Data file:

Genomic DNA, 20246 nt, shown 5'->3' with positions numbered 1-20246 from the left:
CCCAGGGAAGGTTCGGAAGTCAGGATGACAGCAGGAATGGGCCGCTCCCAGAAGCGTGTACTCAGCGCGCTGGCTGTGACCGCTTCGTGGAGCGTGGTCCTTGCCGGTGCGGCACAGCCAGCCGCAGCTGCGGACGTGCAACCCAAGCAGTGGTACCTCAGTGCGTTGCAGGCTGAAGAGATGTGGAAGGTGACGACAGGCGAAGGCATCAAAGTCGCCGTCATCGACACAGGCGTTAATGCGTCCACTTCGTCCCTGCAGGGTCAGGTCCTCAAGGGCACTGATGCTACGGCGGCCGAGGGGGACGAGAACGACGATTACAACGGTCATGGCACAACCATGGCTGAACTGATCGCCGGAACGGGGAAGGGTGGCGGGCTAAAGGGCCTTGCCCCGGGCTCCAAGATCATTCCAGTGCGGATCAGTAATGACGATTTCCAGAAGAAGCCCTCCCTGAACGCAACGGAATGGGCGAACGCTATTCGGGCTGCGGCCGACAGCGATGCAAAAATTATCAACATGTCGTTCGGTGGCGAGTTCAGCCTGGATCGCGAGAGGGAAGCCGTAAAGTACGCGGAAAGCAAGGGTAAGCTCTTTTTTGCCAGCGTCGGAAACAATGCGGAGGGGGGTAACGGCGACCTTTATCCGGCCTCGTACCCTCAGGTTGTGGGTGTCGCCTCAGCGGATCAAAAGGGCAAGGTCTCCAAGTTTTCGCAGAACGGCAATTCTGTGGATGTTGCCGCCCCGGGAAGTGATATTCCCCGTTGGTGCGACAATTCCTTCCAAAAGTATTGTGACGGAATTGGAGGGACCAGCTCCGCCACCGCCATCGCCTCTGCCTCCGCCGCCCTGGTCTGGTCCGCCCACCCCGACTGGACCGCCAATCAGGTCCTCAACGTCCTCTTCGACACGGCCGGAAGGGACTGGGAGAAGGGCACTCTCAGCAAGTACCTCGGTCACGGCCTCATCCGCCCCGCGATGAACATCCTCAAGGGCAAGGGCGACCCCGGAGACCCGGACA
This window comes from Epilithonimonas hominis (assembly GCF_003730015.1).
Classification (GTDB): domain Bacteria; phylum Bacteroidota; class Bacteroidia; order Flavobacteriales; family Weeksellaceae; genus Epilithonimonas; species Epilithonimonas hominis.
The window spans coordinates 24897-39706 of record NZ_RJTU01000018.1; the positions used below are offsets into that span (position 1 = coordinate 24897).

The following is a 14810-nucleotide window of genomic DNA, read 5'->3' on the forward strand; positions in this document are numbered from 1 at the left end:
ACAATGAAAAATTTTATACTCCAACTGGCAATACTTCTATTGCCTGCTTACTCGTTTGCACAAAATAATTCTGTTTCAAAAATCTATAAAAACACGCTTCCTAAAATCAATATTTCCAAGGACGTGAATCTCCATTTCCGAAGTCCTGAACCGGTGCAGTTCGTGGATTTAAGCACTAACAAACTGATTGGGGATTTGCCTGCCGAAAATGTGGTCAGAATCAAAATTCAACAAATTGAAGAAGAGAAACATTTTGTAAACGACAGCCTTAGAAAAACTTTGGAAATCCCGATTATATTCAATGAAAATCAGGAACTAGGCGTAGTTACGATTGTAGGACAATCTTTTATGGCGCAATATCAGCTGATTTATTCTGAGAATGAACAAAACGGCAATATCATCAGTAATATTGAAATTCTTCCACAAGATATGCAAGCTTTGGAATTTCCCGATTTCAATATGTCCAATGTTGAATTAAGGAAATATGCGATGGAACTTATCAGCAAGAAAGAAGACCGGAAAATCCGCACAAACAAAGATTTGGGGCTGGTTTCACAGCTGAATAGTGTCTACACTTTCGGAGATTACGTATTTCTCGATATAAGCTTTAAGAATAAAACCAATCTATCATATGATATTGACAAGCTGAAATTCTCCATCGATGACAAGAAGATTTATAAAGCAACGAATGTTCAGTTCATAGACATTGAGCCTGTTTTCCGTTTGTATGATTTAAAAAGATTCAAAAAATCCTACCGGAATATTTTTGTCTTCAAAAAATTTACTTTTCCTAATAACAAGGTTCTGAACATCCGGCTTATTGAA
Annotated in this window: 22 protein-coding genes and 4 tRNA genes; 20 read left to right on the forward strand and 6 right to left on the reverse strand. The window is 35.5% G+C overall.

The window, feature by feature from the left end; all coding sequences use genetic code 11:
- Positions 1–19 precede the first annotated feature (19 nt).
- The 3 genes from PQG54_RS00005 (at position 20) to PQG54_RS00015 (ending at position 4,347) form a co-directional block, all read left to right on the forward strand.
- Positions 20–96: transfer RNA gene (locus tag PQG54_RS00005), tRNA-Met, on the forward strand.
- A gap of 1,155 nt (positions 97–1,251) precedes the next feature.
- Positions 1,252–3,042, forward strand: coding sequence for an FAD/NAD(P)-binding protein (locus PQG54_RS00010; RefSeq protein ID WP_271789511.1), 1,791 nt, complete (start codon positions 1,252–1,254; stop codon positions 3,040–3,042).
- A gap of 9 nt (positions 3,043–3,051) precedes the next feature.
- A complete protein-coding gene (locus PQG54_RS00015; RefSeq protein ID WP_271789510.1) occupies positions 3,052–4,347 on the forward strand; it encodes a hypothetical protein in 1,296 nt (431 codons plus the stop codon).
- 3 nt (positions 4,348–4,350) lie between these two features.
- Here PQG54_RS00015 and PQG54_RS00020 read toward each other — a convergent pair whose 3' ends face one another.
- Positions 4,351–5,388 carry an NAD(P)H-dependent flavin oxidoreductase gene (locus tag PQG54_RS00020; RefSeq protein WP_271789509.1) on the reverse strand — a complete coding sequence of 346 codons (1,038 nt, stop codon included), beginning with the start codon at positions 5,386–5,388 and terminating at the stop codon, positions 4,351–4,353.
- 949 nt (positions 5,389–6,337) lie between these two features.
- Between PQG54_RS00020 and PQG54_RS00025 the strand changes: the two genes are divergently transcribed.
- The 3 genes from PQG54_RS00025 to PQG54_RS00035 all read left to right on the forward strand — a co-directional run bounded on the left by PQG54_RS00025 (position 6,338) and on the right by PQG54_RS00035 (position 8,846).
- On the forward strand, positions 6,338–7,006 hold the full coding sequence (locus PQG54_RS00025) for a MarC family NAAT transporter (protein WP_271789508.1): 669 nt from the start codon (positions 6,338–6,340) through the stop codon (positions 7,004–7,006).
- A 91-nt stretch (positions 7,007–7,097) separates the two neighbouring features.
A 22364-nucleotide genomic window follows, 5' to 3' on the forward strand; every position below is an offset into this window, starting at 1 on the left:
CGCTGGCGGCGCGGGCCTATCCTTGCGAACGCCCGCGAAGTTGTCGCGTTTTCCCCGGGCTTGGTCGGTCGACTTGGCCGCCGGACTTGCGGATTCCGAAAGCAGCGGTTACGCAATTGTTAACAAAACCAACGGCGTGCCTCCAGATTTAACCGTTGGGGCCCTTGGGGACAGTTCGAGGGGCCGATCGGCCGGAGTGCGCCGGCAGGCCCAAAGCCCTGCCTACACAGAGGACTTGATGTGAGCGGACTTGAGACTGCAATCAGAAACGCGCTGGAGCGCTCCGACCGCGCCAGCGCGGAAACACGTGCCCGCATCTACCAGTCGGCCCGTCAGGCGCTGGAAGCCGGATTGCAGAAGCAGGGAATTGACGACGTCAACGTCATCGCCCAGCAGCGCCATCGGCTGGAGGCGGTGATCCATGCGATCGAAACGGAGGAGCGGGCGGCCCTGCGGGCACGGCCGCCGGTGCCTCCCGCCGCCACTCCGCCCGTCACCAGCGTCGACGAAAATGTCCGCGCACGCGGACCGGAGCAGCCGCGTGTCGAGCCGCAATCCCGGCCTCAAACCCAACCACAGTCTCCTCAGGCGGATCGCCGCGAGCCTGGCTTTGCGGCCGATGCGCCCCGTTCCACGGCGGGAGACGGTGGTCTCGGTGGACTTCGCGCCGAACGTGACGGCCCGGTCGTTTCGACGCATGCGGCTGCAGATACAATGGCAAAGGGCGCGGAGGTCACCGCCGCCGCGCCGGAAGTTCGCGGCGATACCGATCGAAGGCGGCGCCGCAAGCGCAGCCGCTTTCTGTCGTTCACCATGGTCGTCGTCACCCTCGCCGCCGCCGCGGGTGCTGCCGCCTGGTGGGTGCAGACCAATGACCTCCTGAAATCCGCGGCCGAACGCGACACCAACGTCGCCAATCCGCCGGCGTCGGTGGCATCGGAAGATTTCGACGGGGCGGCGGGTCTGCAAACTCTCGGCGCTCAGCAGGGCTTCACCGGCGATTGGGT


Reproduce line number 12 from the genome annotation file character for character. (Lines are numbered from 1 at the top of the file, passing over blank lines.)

- Positions 20–96: transfer RNA gene (locus tag PQG54_RS00005), tRNA-Met, on the forward strand.